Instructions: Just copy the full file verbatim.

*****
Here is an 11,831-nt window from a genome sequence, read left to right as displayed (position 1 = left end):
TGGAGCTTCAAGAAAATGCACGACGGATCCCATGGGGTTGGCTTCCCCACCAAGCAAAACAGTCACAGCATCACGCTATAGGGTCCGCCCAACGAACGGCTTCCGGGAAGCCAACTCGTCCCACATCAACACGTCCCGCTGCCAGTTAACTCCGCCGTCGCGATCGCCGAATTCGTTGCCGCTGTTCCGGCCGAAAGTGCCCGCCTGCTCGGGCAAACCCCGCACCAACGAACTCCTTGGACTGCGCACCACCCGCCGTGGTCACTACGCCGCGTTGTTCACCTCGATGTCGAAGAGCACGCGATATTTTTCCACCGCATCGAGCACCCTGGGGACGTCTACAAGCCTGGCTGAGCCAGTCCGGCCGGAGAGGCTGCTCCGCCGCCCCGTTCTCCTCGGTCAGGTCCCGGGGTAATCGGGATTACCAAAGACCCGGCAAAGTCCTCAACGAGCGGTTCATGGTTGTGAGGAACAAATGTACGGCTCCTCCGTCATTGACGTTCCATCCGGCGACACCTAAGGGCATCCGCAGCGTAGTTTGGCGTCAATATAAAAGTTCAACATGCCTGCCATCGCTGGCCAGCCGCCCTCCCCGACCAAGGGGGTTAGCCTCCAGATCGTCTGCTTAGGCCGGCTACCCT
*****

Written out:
Here is an 11,831-nt window from a genome sequence, read left to right as displayed (position 1 = left end):
TGGAGCTTCAAGAAAATGCACGACGGATCCCATGGGGTTGGCTTCCCCACCAAGCAAAACAGTCACAGCATCACGCTATAGGGTCCGCCCAACGAACGGCTTCCGGGAAGCCAACTCGTCCCACATCAACACGTCCCGCTGCCAGTTAACTCCGCCGTCGCGATCGCCGAATTCGTTGCCGCTGTTCCGGCCGAAAGTGCCCGCCTGCTCGGGCAAACCCCGCACCAACGAACTCCTTGGACTGCGCACCACCCGCCGTGGTCACTACGCCGCGTTGTTCACCTCGATGTCGAAGAGCACGCGATATTTTTCCACCGCATCGAGCACCCTGGGGACGTCTACAAGCCTGGCTGAGCCAGTCCGGCCGGAGAGGCTGCTCCGCCGCCCCGTTCTCCTCGGTCAGGTCCCGGGGTAATCGGGATTACCAAAGACCCGGCAAAGTCCTCAACGAGCGGTTCATGGTTGTGAGGAACAAATGTACGGCTCCTCCGTCATTGACGTTCCATCCGGCGACACCTAAGGGCATCCGCAGCGTAGTTTGGCGTCAATATAAAAGTTCAACATGCCTGCCATCGCTGGCCAGCCGCCCTCCCCGACCAAGGGGGTTAGCCTCCAGATCGTCTGCTTAGGCCGGCTACCCT